Seeing is Believing: A Short Story

1st Place April 2017.png

This is a short story for a competition that is hosted HERE on the forum.

 The rules for April are:


One more minute. Just one more minute. Come on! Come on, you lard!

The thoughts became a mantra, propelling my legs forward through the pain while sweat rolled down my back. I kept my eyes trained on the calories I had burned, satisfaction bubbling up as the number slowly ticked up. 397. 398. 399. 400.

The treadmill whirled down as I reached the milestone, allowing me to disembark with ease. My head hung, eyes trained on my feet, while I made my way down aisles dotted with people who possessed the body I was so desperate to obtain. Those same people gawked, conversations dropping to whispers as I passed, and my face flushed scarlet. You would think I would be used to it; the staring, the whispers, the laughter. It had followed me around my whole life: Kacey, the porker. Wide load Kacey. Where’s your mom, Kacey? Did you eat her too?  But I wasn’t. My face still burned scarlet at their words and my vision began to blur from the tears swelling up.

I didn’t like working out in public. I didn’t even like going out in general if I could help it, but my father had sold my gym equipment. He insisted that I was perfect the way I was. That I didn’t need to change anything about myself. But he was my father – father’s have to say those kind of things. It didn’t make it true. A quick glimpse in the mirror revealed the truth. Thunder thighs. Wide hips. Flabby arms. The longer I looked the longer the list became until there was nothing left but body parts that needed to be altered.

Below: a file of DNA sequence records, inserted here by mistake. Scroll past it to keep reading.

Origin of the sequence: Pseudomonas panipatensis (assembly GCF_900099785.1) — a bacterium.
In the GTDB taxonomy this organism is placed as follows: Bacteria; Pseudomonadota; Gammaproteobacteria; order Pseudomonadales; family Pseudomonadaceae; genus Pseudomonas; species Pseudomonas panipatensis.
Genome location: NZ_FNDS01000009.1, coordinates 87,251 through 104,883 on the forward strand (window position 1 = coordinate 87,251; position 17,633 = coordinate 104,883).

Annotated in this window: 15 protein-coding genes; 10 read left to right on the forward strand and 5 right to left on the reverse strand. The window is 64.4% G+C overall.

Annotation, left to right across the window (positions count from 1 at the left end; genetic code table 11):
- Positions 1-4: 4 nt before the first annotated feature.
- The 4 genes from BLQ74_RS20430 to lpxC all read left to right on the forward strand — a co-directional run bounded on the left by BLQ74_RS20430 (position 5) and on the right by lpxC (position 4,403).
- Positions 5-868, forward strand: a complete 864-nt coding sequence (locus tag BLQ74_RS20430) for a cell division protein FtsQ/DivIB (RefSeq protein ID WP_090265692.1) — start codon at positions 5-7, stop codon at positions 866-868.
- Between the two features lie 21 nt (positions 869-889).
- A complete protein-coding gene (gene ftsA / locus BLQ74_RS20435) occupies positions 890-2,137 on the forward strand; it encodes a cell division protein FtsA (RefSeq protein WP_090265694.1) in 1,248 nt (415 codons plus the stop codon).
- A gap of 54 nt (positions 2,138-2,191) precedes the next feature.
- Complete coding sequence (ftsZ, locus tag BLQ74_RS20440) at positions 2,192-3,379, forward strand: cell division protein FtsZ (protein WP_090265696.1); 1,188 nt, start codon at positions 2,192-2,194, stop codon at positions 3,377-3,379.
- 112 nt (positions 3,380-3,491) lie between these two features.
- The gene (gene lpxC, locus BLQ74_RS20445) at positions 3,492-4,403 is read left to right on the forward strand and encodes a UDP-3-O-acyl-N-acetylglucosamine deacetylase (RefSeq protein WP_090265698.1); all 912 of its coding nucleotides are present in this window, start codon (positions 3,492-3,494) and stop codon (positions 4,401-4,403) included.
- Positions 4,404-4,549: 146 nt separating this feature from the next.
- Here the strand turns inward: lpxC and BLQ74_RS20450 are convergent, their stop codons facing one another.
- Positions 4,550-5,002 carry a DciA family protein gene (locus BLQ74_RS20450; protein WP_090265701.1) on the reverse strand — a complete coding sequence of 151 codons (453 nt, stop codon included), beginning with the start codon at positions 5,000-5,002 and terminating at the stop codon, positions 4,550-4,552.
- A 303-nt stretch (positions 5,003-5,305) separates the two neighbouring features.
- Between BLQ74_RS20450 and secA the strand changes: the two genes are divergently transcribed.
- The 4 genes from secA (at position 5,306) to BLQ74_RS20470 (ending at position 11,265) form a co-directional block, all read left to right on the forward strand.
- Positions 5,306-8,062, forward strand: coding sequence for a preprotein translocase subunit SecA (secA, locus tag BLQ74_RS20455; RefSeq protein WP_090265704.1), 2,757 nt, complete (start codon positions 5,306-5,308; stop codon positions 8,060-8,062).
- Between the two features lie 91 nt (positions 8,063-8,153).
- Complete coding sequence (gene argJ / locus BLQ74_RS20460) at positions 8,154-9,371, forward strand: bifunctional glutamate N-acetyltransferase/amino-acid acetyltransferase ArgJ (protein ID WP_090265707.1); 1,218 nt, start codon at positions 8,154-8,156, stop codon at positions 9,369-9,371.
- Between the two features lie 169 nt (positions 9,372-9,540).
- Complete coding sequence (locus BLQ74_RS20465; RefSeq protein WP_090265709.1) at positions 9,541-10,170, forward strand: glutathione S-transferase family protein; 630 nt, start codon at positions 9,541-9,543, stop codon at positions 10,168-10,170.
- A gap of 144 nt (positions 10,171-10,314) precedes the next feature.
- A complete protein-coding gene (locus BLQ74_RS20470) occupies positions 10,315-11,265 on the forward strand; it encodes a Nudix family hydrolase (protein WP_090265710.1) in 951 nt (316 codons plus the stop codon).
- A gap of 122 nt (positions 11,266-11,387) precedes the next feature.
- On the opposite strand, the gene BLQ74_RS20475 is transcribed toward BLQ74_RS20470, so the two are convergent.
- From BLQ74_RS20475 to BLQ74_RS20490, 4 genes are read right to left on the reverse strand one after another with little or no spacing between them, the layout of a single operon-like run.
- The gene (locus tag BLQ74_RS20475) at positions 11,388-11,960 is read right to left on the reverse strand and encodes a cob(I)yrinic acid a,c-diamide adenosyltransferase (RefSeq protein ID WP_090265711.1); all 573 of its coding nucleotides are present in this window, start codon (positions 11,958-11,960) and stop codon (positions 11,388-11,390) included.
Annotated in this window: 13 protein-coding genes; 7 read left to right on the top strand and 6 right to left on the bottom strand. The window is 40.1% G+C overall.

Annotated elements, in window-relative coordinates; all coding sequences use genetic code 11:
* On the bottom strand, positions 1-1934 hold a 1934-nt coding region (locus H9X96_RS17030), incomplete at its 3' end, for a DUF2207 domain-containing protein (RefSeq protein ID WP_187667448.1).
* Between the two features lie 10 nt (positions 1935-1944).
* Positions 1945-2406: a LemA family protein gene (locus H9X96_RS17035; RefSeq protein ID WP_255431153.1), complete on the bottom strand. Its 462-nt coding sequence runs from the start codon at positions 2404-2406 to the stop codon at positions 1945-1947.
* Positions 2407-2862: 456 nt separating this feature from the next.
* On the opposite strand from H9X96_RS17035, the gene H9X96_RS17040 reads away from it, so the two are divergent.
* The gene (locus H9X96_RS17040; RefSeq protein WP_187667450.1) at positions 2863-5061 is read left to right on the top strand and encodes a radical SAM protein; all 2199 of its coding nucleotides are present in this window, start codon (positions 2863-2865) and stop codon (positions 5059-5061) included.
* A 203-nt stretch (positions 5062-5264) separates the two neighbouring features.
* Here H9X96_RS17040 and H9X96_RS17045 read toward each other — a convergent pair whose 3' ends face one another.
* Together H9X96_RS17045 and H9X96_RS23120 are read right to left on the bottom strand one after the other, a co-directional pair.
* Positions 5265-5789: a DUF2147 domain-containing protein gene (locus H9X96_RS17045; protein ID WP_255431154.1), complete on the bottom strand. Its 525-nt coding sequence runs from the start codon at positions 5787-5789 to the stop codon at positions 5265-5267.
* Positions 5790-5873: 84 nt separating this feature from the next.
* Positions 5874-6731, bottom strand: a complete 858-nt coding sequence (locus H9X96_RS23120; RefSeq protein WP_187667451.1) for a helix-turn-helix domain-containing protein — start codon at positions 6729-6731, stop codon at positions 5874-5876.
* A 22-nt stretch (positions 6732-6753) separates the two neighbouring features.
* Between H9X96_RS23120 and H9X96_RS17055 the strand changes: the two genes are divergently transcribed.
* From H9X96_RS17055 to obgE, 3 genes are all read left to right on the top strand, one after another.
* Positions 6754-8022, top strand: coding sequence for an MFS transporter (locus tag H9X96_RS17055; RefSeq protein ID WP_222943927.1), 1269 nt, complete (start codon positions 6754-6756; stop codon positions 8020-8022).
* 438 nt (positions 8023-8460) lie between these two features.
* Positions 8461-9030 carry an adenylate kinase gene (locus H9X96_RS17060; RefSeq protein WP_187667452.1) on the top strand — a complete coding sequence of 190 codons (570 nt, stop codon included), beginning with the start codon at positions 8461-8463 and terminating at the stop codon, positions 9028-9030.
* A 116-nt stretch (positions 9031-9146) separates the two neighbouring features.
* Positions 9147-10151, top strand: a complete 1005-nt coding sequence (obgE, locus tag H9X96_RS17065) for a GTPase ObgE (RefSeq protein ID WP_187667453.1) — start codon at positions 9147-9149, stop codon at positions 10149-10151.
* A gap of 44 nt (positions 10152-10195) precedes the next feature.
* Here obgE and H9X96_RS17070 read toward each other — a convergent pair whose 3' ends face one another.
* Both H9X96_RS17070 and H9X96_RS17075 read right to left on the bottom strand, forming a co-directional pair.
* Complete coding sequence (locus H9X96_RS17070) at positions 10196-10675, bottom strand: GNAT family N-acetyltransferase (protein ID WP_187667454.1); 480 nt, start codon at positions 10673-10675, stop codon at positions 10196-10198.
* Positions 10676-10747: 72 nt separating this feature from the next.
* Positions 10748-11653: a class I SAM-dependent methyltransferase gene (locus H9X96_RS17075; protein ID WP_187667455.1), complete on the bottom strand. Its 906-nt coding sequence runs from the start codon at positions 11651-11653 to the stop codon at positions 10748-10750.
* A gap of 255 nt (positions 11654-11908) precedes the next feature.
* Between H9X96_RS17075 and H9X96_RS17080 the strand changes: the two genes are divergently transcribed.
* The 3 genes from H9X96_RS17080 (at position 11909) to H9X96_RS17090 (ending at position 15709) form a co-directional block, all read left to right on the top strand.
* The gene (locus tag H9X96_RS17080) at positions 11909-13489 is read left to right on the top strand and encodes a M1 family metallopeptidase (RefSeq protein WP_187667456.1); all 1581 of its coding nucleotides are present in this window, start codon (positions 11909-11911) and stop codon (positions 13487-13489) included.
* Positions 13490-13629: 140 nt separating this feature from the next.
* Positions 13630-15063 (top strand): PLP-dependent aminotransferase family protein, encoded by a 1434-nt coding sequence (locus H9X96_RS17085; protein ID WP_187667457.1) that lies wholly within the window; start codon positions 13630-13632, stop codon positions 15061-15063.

I tore my gaze from the full length mirrors, steps erratic, as I escaped into the evening air. I hurried home, not because I had anything to do there, but because I wanted to keep my heart rate up. I might as well burn more calories on my trek, and the thoughts fueled me until I arrived on my front doorstep.

“Kacey? Are you home? We’re eating dinner.” The melodic voice belonged to my sister, and I peeked my head into the kitchen to see my entire family already settled at the dinner table. A plate of spaghetti was situated before my normal seat.

Carbs are the devil, but I don’t say that, “I’m not hungry.”

My father pulled out my chair, patting the seat, “You know the rule about family dinner.”

I groan, but there’s no point in complaining. Instead I trudge over to the table and take my spot begrudgingly. Conversation flows easily between my sister and brother, and my father occasionally asks us all typical parental questions: How was our day? How was school? Yadda, yadda. I play with my pasta, spreading the noodles over the circumference of my plate, until my father leaves us to clean up.